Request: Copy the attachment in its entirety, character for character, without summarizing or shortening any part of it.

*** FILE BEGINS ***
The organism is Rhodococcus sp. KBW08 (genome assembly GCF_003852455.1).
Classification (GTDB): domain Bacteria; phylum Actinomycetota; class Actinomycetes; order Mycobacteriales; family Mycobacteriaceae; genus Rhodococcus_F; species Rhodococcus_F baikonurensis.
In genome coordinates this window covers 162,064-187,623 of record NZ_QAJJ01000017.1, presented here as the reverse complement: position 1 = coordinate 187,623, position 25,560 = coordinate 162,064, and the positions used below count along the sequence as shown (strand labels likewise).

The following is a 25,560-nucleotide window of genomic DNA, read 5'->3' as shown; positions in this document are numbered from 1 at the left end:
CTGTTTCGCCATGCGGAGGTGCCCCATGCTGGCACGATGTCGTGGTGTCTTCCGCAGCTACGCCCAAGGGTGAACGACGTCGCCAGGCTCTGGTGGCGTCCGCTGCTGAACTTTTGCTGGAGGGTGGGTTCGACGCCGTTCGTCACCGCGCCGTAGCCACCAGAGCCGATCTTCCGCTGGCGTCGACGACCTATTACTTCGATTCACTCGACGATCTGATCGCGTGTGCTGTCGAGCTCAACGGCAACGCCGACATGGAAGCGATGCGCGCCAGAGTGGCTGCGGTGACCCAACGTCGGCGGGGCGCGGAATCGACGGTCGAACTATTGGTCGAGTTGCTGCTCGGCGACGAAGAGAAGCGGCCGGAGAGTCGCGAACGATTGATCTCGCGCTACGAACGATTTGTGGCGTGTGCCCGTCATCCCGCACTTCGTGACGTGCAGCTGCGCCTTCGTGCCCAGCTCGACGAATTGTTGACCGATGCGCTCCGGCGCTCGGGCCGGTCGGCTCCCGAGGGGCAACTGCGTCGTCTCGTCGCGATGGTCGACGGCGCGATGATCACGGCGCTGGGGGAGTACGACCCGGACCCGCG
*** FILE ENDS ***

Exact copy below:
The organism is Rhodococcus sp. KBW08 (genome assembly GCF_003852455.1).
Classification (GTDB): domain Bacteria; phylum Actinomycetota; class Actinomycetes; order Mycobacteriales; family Mycobacteriaceae; genus Rhodococcus_F; species Rhodococcus_F baikonurensis.
In genome coordinates this window covers 162,064-187,623 of record NZ_QAJJ01000017.1, presented here as the reverse complement: position 1 = coordinate 187,623, position 25,560 = coordinate 162,064, and the positions used below count along the sequence as shown (strand labels likewise).

The following is a 25,560-nucleotide window of genomic DNA, read 5'->3' as shown; positions in this document are numbered from 1 at the left end:
CTGTTTCGCCATGCGGAGGTGCCCCATGCTGGCACGATGTCGTGGTGTCTTCCGCAGCTACGCCCAAGGGTGAACGACGTCGCCAGGCTCTGGTGGCGTCCGCTGCTGAACTTTTGCTGGAGGGTGGGTTCGACGCCGTTCGTCACCGCGCCGTAGCCACCAGAGCCGATCTTCCGCTGGCGTCGACGACCTATTACTTCGATTCACTCGACGATCTGATCGCGTGTGCTGTCGAGCTCAACGGCAACGCCGACATGGAAGCGATGCGCGCCAGAGTGGCTGCGGTGACCCAACGTCGGCGGGGCGCGGAATCGACGGTCGAACTATTGGTCGAGTTGCTGCTCGGCGACGAAGAGAAGCGGCCGGAGAGTCGCGAACGATTGATCTCGCGCTACGAACGATTTGTGGCGTGTGCCCGTCATCCCGCACTTCGTGACGTGCAGCTGCGCCTTCGTGCCCAGCTCGACGAATTGTTGACCGATGCGCTCCGGCGCTCGGGCCGGTCGGCTCCCGAGGGGCAACTGCGTCGTCTCGTCGCGATGGTCGACGGCGCGATGATCACGGCGCTGGGGGAGTACGACCCGGACCCGCG